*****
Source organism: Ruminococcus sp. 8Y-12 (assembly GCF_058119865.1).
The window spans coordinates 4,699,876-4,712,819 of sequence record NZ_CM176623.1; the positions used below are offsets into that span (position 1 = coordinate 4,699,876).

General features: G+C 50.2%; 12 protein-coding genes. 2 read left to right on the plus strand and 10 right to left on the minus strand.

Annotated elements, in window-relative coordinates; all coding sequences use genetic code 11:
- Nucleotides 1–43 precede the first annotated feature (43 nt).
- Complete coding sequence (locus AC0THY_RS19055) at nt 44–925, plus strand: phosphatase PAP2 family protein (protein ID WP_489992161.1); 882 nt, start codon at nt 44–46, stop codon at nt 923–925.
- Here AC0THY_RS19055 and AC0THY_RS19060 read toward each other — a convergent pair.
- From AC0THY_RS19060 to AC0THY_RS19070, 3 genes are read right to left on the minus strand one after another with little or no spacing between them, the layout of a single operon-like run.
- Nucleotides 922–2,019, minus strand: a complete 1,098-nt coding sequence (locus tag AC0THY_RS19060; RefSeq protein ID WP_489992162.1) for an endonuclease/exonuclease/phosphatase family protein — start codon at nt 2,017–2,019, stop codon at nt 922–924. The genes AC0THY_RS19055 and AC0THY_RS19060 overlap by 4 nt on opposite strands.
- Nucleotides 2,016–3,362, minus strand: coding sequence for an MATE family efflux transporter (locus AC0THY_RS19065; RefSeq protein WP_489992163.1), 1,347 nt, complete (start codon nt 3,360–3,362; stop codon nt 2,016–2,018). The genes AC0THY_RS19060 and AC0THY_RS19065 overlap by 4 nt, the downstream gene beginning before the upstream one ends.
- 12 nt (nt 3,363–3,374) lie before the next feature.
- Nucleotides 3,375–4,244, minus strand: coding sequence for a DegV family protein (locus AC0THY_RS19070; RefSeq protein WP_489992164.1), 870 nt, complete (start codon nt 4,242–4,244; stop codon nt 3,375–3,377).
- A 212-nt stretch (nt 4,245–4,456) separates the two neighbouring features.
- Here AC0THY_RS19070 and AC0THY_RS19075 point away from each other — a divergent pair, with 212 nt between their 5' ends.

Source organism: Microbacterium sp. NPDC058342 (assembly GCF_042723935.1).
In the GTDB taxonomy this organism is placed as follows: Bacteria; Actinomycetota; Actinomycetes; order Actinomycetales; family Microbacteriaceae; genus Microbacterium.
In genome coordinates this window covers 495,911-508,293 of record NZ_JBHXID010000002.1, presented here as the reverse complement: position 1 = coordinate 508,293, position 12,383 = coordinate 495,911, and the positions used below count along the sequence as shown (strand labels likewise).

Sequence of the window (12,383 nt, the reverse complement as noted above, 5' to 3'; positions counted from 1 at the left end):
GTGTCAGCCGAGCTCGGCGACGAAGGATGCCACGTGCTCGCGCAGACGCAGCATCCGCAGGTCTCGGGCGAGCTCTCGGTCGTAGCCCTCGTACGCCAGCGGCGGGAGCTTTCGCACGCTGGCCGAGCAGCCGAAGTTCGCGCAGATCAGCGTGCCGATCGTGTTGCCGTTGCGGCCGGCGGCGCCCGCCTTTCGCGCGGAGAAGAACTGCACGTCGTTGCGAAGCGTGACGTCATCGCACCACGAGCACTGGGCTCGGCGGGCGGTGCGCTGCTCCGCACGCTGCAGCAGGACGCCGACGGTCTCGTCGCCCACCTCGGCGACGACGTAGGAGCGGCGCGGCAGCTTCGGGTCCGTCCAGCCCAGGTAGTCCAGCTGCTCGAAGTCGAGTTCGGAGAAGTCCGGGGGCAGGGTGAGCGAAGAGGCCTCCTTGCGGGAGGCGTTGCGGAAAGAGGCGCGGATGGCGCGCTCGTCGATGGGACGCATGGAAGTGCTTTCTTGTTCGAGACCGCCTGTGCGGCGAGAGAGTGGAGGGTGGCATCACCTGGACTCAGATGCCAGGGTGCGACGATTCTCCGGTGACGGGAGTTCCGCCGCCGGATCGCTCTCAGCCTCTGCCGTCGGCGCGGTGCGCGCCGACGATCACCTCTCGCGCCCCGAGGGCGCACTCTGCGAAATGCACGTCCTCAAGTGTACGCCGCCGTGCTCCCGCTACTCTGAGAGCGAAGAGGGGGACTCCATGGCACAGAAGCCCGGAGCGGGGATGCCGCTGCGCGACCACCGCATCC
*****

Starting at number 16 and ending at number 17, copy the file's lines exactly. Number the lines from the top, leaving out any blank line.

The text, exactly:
In the GTDB taxonomy this organism is placed as follows: Bacteria; Actinomycetota; Actinomycetes; order Actinomycetales; family Microbacteriaceae; genus Microbacterium.
In genome coordinates this window covers 495,911-508,293 of record NZ_JBHXID010000002.1, presented here as the reverse complement: position 1 = coordinate 508,293, position 12,383 = coordinate 495,911, and the positions used below count along the sequence as shown (strand labels likewise).